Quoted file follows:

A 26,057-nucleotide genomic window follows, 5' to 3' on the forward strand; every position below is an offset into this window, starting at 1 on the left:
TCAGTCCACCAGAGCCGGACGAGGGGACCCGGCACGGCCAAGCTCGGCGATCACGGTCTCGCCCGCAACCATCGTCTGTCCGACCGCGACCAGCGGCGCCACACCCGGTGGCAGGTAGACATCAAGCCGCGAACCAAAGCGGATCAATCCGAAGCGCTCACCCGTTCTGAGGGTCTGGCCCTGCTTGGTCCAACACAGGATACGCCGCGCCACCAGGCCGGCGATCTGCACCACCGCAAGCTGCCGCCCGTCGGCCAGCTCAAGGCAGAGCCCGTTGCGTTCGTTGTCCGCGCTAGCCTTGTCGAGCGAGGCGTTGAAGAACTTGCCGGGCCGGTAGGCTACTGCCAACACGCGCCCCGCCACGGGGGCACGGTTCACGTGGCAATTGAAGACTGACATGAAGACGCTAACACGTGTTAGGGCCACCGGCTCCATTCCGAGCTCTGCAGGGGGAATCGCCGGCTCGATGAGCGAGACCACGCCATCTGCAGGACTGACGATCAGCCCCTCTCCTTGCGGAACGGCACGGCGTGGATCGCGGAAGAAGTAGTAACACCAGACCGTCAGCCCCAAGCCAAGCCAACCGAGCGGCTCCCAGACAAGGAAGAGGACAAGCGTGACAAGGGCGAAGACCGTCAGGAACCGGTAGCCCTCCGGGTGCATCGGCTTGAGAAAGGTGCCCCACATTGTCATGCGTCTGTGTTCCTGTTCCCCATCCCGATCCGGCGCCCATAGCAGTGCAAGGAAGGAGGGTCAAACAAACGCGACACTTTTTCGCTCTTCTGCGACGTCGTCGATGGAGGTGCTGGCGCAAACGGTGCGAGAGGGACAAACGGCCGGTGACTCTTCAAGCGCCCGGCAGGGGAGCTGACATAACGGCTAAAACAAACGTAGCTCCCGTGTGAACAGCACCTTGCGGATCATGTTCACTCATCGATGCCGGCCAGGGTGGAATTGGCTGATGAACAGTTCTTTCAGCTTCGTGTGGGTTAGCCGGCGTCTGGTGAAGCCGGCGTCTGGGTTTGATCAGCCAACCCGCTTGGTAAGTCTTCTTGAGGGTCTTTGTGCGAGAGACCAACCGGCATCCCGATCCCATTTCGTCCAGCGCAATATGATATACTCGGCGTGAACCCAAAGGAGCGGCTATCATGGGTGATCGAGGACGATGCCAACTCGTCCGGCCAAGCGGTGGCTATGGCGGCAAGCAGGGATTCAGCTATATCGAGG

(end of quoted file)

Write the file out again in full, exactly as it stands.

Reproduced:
A 26,057-nucleotide genomic window follows, 5' to 3' on the forward strand; every position below is an offset into this window, starting at 1 on the left:
TCAGTCCACCAGAGCCGGACGAGGGGACCCGGCACGGCCAAGCTCGGCGATCACGGTCTCGCCCGCAACCATCGTCTGTCCGACCGCGACCAGCGGCGCCACACCCGGTGGCAGGTAGACATCAAGCCGCGAACCAAAGCGGATCAATCCGAAGCGCTCACCCGTTCTGAGGGTCTGGCCCTGCTTGGTCCAACACAGGATACGCCGCGCCACCAGGCCGGCGATCTGCACCACCGCAAGCTGCCGCCCGTCGGCCAGCTCAAGGCAGAGCCCGTTGCGTTCGTTGTCCGCGCTAGCCTTGTCGAGCGAGGCGTTGAAGAACTTGCCGGGCCGGTAGGCTACTGCCAACACGCGCCCCGCCACGGGGGCACGGTTCACGTGGCAATTGAAGACTGACATGAAGACGCTAACACGTGTTAGGGCCACCGGCTCCATTCCGAGCTCTGCAGGGGGAATCGCCGGCTCGATGAGCGAGACCACGCCATCTGCAGGACTGACGATCAGCCCCTCTCCTTGCGGAACGGCACGGCGTGGATCGCGGAAGAAGTAGTAACACCAGACCGTCAGCCCCAAGCCAAGCCAACCGAGCGGCTCCCAGACAAGGAAGAGGACAAGCGTGACAAGGGCGAAGACCGTCAGGAACCGGTAGCCCTCCGGGTGCATCGGCTTGAGAAAGGTGCCCCACATTGTCATGCGTCTGTGTTCCTGTTCCCCATCCCGATCCGGCGCCCATAGCAGTGCAAGGAAGGAGGGTCAAACAAACGCGACACTTTTTCGCTCTTCTGCGACGTCGTCGATGGAGGTGCTGGCGCAAACGGTGCGAGAGGGACAAACGGCCGGTGACTCTTCAAGCGCCCGGCAGGGGAGCTGACATAACGGCTAAAACAAACGTAGCTCCCGTGTGAACAGCACCTTGCGGATCATGTTCACTCATCGATGCCGGCCAGGGTGGAATTGGCTGATGAACAGTTCTTTCAGCTTCGTGTGGGTTAGCCGGCGTCTGGTGAAGCCGGCGTCTGGGTTTGATCAGCCAACCCGCTTGGTAAGTCTTCTTGAGGGTCTTTGTGCGAGAGACCAACCGGCATCCCGATCCCATTTCGTCCAGCGCAATATGATATACTCGGCGTGAACCCAAAGGAGCGGCTATCATGGGTGATCGAGGACGATGCCAACTCGTCCGGCCAAGCGGTGGCTATGGCGGCAAGCAGGGATTCAGCTATATCGAGG